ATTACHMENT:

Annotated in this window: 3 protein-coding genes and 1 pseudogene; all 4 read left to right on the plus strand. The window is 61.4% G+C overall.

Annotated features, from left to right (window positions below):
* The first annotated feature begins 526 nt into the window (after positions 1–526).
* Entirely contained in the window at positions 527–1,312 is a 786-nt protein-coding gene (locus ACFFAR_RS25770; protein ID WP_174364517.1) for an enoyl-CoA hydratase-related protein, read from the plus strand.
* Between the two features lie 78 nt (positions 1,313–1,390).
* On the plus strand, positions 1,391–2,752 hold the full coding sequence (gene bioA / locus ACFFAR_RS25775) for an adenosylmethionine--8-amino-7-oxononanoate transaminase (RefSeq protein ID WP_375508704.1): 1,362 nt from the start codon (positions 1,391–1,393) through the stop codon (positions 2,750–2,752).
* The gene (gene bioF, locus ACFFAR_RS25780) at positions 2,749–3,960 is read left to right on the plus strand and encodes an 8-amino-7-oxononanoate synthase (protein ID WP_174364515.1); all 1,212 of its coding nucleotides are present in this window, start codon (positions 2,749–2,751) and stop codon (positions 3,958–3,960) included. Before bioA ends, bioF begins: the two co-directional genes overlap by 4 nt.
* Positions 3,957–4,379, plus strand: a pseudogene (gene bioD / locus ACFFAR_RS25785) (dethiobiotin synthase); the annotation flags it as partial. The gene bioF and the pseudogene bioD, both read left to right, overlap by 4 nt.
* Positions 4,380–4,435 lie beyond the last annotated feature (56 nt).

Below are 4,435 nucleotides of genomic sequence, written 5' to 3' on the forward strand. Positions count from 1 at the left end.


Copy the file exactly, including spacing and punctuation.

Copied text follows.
Annotated in this window: 3 protein-coding genes and 1 pseudogene; all 4 read left to right on the plus strand. The window is 61.4% G+C overall.

Annotated features, from left to right (window positions below):
* The first annotated feature begins 526 nt into the window (after positions 1–526).
* Entirely contained in the window at positions 527–1,312 is a 786-nt protein-coding gene (locus ACFFAR_RS25770; protein ID WP_174364517.1) for an enoyl-CoA hydratase-related protein, read from the plus strand.
* Between the two features lie 78 nt (positions 1,313–1,390).
* On the plus strand, positions 1,391–2,752 hold the full coding sequence (gene bioA / locus ACFFAR_RS25775) for an adenosylmethionine--8-amino-7-oxononanoate transaminase (RefSeq protein ID WP_375508704.1): 1,362 nt from the start codon (positions 1,391–1,393) through the stop codon (positions 2,750–2,752).
* The gene (gene bioF, locus ACFFAR_RS25780) at positions 2,749–3,960 is read left to right on the plus strand and encodes an 8-amino-7-oxononanoate synthase (protein ID WP_174364515.1); all 1,212 of its coding nucleotides are present in this window, start codon (positions 2,749–2,751) and stop codon (positions 3,958–3,960) included. Before bioA ends, bioF begins: the two co-directional genes overlap by 4 nt.
* Positions 3,957–4,379, plus strand: a pseudogene (gene bioD / locus ACFFAR_RS25785) (dethiobiotin synthase); the annotation flags it as partial. The gene bioF and the pseudogene bioD, both read left to right, overlap by 4 nt.
* Positions 4,380–4,435 lie beyond the last annotated feature (56 nt).

Below are 4,435 nucleotides of genomic sequence, written 5' to 3' on the forward strand. Positions count from 1 at the left end.